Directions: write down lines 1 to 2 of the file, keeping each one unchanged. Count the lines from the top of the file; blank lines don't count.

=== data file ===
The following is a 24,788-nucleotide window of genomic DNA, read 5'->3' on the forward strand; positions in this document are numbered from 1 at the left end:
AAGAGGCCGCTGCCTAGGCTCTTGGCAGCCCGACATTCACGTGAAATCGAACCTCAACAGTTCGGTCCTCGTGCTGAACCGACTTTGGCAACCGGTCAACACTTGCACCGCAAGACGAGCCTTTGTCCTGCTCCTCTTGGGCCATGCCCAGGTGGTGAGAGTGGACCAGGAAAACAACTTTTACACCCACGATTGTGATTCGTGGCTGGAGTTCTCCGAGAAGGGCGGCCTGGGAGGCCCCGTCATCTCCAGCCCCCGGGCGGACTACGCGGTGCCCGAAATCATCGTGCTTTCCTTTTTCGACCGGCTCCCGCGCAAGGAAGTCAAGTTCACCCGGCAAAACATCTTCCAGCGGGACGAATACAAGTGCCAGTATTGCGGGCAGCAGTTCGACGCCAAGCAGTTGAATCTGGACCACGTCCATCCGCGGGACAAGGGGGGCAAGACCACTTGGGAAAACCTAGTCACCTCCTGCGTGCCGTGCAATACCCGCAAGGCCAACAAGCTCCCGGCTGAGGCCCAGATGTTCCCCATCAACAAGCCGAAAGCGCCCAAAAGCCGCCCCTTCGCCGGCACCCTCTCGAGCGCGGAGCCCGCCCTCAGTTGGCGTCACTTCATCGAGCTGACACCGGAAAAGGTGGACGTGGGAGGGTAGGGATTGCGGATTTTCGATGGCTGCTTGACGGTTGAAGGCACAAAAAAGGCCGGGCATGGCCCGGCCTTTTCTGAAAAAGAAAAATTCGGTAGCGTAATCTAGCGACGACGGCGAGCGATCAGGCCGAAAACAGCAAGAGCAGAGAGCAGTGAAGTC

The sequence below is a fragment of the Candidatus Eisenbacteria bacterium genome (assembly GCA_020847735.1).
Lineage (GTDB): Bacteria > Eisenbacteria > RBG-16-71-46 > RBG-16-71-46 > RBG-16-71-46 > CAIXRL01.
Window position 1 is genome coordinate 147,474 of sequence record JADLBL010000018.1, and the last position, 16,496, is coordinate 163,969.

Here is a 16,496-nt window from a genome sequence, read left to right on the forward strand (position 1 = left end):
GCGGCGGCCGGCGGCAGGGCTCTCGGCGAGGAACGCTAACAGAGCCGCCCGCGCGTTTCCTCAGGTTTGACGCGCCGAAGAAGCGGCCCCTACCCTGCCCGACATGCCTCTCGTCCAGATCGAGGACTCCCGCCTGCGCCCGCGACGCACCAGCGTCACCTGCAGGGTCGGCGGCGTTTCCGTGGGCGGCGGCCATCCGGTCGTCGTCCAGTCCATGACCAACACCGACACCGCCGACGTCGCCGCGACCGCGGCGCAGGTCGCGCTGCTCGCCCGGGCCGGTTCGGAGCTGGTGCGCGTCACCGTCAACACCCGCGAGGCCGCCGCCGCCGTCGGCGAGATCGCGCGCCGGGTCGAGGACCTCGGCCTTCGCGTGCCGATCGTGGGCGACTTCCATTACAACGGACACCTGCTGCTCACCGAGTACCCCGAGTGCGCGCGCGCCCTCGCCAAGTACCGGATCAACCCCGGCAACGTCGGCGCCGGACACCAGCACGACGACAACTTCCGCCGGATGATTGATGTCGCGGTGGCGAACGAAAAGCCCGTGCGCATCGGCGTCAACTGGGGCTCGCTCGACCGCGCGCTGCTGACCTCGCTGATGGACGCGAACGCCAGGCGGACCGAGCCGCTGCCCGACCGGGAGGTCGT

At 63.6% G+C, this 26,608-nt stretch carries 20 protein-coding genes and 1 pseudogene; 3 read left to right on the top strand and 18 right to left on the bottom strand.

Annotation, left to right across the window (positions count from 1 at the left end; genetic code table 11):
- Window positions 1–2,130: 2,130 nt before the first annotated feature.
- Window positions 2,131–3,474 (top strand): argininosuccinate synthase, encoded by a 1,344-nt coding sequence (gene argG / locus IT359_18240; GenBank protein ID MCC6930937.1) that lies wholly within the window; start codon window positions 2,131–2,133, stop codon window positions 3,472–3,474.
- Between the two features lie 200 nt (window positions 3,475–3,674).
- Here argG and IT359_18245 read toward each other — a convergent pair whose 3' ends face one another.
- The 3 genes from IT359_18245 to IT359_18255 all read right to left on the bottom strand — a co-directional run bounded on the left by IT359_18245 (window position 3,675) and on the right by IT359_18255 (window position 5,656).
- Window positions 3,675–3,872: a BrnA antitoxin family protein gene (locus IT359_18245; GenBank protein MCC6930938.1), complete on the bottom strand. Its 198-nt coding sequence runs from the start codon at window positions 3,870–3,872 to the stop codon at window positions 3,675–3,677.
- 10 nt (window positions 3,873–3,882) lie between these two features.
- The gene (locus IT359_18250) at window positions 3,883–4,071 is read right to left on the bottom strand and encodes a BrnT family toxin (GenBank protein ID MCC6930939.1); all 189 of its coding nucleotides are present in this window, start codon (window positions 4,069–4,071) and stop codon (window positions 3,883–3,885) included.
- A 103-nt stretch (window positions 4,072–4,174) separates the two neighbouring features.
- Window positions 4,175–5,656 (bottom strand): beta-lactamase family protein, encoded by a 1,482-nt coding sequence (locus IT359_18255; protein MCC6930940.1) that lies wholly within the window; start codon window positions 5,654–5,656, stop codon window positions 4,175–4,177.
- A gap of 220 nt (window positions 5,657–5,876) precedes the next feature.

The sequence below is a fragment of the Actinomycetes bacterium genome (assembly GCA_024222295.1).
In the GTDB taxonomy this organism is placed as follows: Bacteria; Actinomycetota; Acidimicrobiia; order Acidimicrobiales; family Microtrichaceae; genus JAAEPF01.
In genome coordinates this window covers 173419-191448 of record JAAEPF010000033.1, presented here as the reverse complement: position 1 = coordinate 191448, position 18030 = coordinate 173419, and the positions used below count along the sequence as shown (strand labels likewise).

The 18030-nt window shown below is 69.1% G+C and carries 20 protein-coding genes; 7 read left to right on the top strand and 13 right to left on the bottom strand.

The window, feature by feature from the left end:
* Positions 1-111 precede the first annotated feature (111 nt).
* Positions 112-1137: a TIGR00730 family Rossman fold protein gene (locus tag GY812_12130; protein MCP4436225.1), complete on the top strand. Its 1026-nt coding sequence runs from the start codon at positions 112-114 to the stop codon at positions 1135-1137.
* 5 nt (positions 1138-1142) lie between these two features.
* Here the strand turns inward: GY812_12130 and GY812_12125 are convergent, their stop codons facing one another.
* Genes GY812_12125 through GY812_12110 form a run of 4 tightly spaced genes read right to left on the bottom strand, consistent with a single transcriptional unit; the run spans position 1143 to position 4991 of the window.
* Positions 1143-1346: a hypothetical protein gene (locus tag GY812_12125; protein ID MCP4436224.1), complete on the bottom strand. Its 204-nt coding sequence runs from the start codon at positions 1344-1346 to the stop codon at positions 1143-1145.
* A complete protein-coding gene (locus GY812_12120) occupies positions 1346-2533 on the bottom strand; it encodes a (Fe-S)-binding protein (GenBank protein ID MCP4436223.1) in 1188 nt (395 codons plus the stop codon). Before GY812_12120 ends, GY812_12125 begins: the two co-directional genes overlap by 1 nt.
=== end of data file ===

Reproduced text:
The following is a 24,788-nucleotide window of genomic DNA, read 5'->3' on the forward strand; positions in this document are numbered from 1 at the left end:
AAGAGGCCGCTGCCTAGGCTCTTGGCAGCCCGACATTCACGTGAAATCGAACCTCAACAGTTCGGTCCTCGTGCTGAACCGACTTTGGCAACCGGTCAACACTTGCACCGCAAGACGAGCCTTTGTCCTGCTCCTCTTGGGCCATGCCCAGGTGGTGAGAGTGGACCAGGAAAACAACTTTTACACCCACGATTGTGATTCGTGGCTGGAGTTCTCCGAGAAGGGCGGCCTGGGAGGCCCCGTCATCTCCAGCCCCCGGGCGGACTACGCGGTGCCCGAAATCATCGTGCTTTCCTTTTTCGACCGGCTCCCGCGCAAGGAAGTCAAGTTCACCCGGCAAAACATCTTCCAGCGGGACGAATACAAGTGCCAGTATTGCGGGCAGCAGTTCGACGCCAAGCAGTTGAATCTGGACCACGTCCATCCGCGGGACAAGGGGGGCAAGACCACTTGGGAAAACCTAGTCACCTCCTGCGTGCCGTGCAATACCCGCAAGGCCAACAAGCTCCCGGCTGAGGCCCAGATGTTCCCCATCAACAAGCCGAAAGCGCCCAAAAGCCGCCCCTTCGCCGGCACCCTCTCGAGCGCGGAGCCCGCCCTCAGTTGGCGTCACTTCATCGAGCTGACACCGGAAAAGGTGGACGTGGGAGGGTAGGGATTGCGGATTTTCGATGGCTGCTTGACGGTTGAAGGCACAAAAAAGGCCGGGCATGGCCCGGCCTTTTCTGAAAAAGAAAAATTCGGTAGCGTAATCTAGCGACGACGGCGAGCGATCAGGCCGAAAACAGCAAGAGCAGAGAGCAGTGAAGTC